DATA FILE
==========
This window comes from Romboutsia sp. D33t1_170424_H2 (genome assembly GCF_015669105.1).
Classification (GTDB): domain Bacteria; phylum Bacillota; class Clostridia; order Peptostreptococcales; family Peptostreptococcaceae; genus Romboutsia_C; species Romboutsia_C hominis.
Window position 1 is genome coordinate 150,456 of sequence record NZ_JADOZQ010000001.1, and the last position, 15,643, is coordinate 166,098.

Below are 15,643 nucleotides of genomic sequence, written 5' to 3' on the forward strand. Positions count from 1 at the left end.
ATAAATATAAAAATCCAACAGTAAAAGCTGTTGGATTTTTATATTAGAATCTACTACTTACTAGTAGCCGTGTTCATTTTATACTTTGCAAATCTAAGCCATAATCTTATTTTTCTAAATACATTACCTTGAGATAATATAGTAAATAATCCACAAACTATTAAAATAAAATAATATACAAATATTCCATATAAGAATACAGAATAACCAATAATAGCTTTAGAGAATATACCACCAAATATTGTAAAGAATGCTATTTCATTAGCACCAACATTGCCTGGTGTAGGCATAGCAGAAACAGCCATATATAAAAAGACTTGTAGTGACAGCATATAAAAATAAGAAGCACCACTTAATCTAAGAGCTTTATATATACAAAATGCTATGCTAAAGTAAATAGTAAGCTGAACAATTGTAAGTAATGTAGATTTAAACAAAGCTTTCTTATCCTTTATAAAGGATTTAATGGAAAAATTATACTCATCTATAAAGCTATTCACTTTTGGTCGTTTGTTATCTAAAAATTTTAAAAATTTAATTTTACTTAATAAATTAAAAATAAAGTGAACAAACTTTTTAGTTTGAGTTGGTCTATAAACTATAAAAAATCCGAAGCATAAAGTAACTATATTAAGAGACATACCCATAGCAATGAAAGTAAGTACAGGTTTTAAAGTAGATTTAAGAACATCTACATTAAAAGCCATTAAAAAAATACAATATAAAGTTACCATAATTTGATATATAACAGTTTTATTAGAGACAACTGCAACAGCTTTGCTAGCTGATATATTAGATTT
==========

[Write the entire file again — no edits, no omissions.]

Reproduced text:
This window comes from Romboutsia sp. D33t1_170424_H2 (genome assembly GCF_015669105.1).
Classification (GTDB): domain Bacteria; phylum Bacillota; class Clostridia; order Peptostreptococcales; family Peptostreptococcaceae; genus Romboutsia_C; species Romboutsia_C hominis.
Window position 1 is genome coordinate 150,456 of sequence record NZ_JADOZQ010000001.1, and the last position, 15,643, is coordinate 166,098.

Below are 15,643 nucleotides of genomic sequence, written 5' to 3' on the forward strand. Positions count from 1 at the left end.
ATAAATATAAAAATCCAACAGTAAAAGCTGTTGGATTTTTATATTAGAATCTACTACTTACTAGTAGCCGTGTTCATTTTATACTTTGCAAATCTAAGCCATAATCTTATTTTTCTAAATACATTACCTTGAGATAATATAGTAAATAATCCACAAACTATTAAAATAAAATAATATACAAATATTCCATATAAGAATACAGAATAACCAATAATAGCTTTAGAGAATATACCACCAAATATTGTAAAGAATGCTATTTCATTAGCACCAACATTGCCTGGTGTAGGCATAGCAGAAACAGCCATATATAAAAAGACTTGTAGTGACAGCATATAAAAATAAGAAGCACCACTTAATCTAAGAGCTTTATATATACAAAATGCTATGCTAAAGTAAATAGTAAGCTGAACAATTGTAAGTAATGTAGATTTAAACAAAGCTTTCTTATCCTTTATAAAGGATTTAATGGAAAAATTATACTCATCTATAAAGCTATTCACTTTTGGTCGTTTGTTATCTAAAAATTTTAAAAATTTAATTTTACTTAATAAATTAAAAATAAAGTGAACAAACTTTTTAGTTTGAGTTGGTCTATAAACTATAAAAAATCCGAAGCATAAAGTAACTATATTAAGAGACATACCCATAGCAATGAAAGTAAGTACAGGTTTTAAAGTAGATTTAAGAACATCTACATTAAAAGCCATTAAAAAAATACAATATAAAGTTACCATAATTTGATATATAACAGTTTTATTAGAGACAACTGCAACAGCTTTGCTAGCTGATATATTAGATTT